“That’s the deal you make if you’re a police officer. On the one hand, you were authorized to use deadly force against civilians as part of your job. That’s a tremendous amount of authority and power that you’re given,” he said. “On the other hand, there has to be transparency and accountability.”
Lelling stressed his belief that bad faith on the part of officers was broadly not an issue. The report savages IIU, but he attributes that to insufficient—or nonexistent—training, procedure and policy.
At the Narcotics Bureau, however, there is a broader culture of impunity. In addition to using excessive force, the report found Narcotics Bureau officers often failed to identify themselves—many operate in plainclothes—likely escalating arrests that could have ended differently. Indeed, courts have rules that plainclothes officers have a higher bar to clear before resorting to force.
This culture, combined with the lax oversight and pitiful reporting requirements, became a toxic brew.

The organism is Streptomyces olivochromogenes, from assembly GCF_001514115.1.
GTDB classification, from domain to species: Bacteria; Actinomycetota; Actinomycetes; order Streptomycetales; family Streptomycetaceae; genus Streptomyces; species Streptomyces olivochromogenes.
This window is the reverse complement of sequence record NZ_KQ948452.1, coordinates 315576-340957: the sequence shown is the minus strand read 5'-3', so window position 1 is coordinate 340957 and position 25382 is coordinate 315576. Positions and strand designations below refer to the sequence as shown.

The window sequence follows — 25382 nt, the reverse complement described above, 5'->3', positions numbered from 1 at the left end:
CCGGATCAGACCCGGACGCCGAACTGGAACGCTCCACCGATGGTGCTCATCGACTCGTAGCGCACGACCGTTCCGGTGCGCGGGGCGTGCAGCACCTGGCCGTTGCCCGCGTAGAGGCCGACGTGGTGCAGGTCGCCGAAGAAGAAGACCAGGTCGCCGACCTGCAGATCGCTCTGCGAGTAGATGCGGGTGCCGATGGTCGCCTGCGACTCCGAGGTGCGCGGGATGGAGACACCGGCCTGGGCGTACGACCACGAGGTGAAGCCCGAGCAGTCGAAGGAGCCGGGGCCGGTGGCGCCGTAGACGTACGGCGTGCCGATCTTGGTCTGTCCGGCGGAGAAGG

Following the report’s release, Police Commissioner Cheryl Clapprood has said many of its recommendations were underway. Still, the Justice Department will want more assurance.
The negotiations process could take months. In Lelling’s office, career staff will take the lead and brief him. He and the national Civil Division will approve any final settlement. Should Lelling not remain in the office after the election, he doubts any interruption in the settlement process will occur.
The ongoing political disagreements between Mayor Domenic Sarno and the City Council should not slow things down either. In Lelling’s experience, city councils or police unions can complicate these negotiations, but that is not the rule.
The Springfield City Council could soon sue Sarno to implement the Police Commission ordinance. The current ordinance would return control of the Police Department to a five-member Police Commission. It would oversee the department and discipline errant cops.